Swift, strong, and merciless, the best linebacking corps in the WAC returns virtually intact on the two-deep, with starters/subs that are all clones physically (though RS soph Marcus Riley comes in under 200). They're all run-stoppers with a nose for the ball, but none is bigger than 240, a sure factor for the marginal ranking in this area. Sanchez is particularly impressive (10 TFLs) and it wouldn't be surprising to see him as a down lineman to stop any initial rush. But this crew hasn't produced overall as a unit the way it should with so many run-stopping duties, so the line's improvement will allow them to focus more on underneath coverages. Put it this way: teams don't have to throw much if they can run well, so one step at a time will help to improve this unit's overall production and impact.

Defensive Back
Though handicapped as stated, three of the four starters return from the nation's third-best pass efficiency defense. CBs Marcus McCauley and Richard Marshall are strong in both coverage and open-field tackling. Tyrone Culver is the mainstay at FS, and the well-sized depth is strong here, too. Key stat to remember: teams threw only nine touchdown passes (T-5th in all I-A). This unit will benefit from the line's improvements, making Fresno's pass defense, an already-established strength, into a vice-grip that can save/win a game (3 TDs) with its smothering abilities and strong run-support.

Traditionally, Hill has used a 4-3 set in the pass-happy WAC. But, with experience and momentum, there will be some mixing, matching, and stunting so that run-stopping dilemmas eventually solve themselves. Accordingly, the code word this year will be 'disguise.' Now, this is not a smoke-and-mirrors type of thing. There's a lot of talent to achieve such new approaches. But to hide the deficiencies of the line, at least until it can gel, Hill and defensive coordinator Dan Brown will rely on different eight-man fronts and dare foes to throw the ball against these corners. A lot of chances should equal the proper yardage-limiting rewards. Even if the line again struggles, the back seven are good enough to carry the load. Ala Boise State's offensive moves that got them so far in 2004, instilling balance will be the main element if/when this crew improves its unworthy 36th total defensive ranking and therefore allowing the entire team to move to the "next level". Tuesday September 27th, Toledo will let them know if this is feasible/achievable, or if another revamping is needed before the Broncos and Trojans.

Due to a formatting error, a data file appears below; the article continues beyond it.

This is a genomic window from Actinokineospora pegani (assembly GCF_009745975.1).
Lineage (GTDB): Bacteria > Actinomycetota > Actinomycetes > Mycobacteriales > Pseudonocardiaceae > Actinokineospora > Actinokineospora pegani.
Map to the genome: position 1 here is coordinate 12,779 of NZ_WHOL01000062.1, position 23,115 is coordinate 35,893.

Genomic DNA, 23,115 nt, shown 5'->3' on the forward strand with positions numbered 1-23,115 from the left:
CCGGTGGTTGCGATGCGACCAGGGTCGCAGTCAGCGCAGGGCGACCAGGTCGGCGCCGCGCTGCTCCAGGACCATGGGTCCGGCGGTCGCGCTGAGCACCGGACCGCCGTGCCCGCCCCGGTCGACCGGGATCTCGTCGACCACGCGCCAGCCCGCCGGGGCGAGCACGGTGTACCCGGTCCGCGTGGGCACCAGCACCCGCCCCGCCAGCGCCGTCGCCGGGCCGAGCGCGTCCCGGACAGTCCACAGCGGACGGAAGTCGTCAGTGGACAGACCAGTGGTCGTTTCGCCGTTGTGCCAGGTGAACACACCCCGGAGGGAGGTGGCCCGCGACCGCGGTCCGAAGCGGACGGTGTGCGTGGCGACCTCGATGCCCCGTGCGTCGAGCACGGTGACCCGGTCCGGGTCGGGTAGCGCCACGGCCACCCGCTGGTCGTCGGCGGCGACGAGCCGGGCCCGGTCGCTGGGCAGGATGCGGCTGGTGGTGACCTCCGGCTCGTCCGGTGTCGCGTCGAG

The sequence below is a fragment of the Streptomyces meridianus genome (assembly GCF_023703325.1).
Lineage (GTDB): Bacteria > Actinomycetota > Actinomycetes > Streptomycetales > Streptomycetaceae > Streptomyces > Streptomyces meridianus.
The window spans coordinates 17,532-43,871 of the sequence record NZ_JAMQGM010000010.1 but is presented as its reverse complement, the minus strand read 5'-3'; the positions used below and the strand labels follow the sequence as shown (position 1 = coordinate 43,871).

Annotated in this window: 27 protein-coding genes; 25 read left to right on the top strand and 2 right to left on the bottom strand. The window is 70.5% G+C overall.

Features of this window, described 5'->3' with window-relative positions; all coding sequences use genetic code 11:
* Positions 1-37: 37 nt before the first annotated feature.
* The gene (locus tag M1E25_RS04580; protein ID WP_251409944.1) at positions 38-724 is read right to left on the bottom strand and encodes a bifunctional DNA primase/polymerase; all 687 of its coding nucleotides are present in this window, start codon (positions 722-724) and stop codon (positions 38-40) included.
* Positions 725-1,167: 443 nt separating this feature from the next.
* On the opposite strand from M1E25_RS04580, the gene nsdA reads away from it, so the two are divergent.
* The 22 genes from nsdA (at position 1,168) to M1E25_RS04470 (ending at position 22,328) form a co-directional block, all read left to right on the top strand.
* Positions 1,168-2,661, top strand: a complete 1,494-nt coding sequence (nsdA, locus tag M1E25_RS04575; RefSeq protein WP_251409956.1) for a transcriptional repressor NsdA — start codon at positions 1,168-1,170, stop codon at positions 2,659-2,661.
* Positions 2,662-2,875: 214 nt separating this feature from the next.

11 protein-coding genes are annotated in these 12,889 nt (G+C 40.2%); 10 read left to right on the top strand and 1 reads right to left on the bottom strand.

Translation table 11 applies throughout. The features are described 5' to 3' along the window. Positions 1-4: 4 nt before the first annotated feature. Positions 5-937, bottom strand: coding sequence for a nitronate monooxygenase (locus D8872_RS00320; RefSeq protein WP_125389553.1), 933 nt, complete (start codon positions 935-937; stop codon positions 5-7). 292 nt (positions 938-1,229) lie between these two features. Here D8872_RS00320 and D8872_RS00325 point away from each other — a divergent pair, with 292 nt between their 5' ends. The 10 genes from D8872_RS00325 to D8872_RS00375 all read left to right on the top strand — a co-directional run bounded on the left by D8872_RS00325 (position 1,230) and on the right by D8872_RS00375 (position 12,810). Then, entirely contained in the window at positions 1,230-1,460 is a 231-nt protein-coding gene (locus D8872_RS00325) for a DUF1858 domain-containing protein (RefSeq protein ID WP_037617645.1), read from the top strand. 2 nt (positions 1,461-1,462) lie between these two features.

DE Garrett McIntyre (PHOTO CREDIT - Justin Kase Conder)


Returning Starters/
Key Players
DE Garrett McIntyre-Sr (6-3, 260) Adam McDowell-Fr (6-4, 245)
DT Louis Leonard-Jr (6-4, 330) Charles Tolbert-So (5-11, 260)
NT Jason Shirley-So (6-5, 295) Jon Monga-Fr (6-2, 280)
DE Marlon Brisco-Jr (6-3, 240) Tyler Clutts-So (6-2, 220)
OLB Alan Goodwin-Jr (6-2, 220) Ahijah Lane-So (6-1, 185)
MLB Dwayne Andrews-Jr (6-0, 240) Kyle Goodman-Sr (6-0, 230)
OLB Marcus Riley-So (6-0, 190) Manuel Sanchez-Jr (6-1, 215)
CB Richard Marshall-Jr (5-11, 170) Elgin Simmons-So (5-9, 155)
CB Marcus McCauley-Jr (6-1, 190) Ray Washington-Sr (6-0, 190)
SS Awan Diles-Sr (5-9, 180) Vincent Mays-Jr (5-11, 205)
FS Tyrone Culver-Sr (6-1, 200) Josh Sherley-Jr (6-0, 185)
P Mike Lingua-Jr (6-0, 190) ..




It's up to Clint Stitser (passed on both Michigan State and Oregon). Stitser was a high school all-American (four from 50+ yards, including one from 57) who also played strong safety, so when he doesn't kick it through the endzone, he is another hat for which foes have to account. The Bulldogs allowed only 18 per return, and the improved D will bolster this area.

Mike Lingua needs to improve on his 36.3 yard average, though his hangtime is strong, so coverage is too. Fresno obviously does a nice job on their end (blocked five kicks), so field-position battles will be won.

Return Game
Clifton Smith gets first crack after the total return yards for his three PRs came within 15 yards of Adam Jennings 37 returns (152-137). That, along with the one he brought all the way, give him the nod here, though Jennings will assuredly keep his KO return status by finishing 19th in all of I-A for that.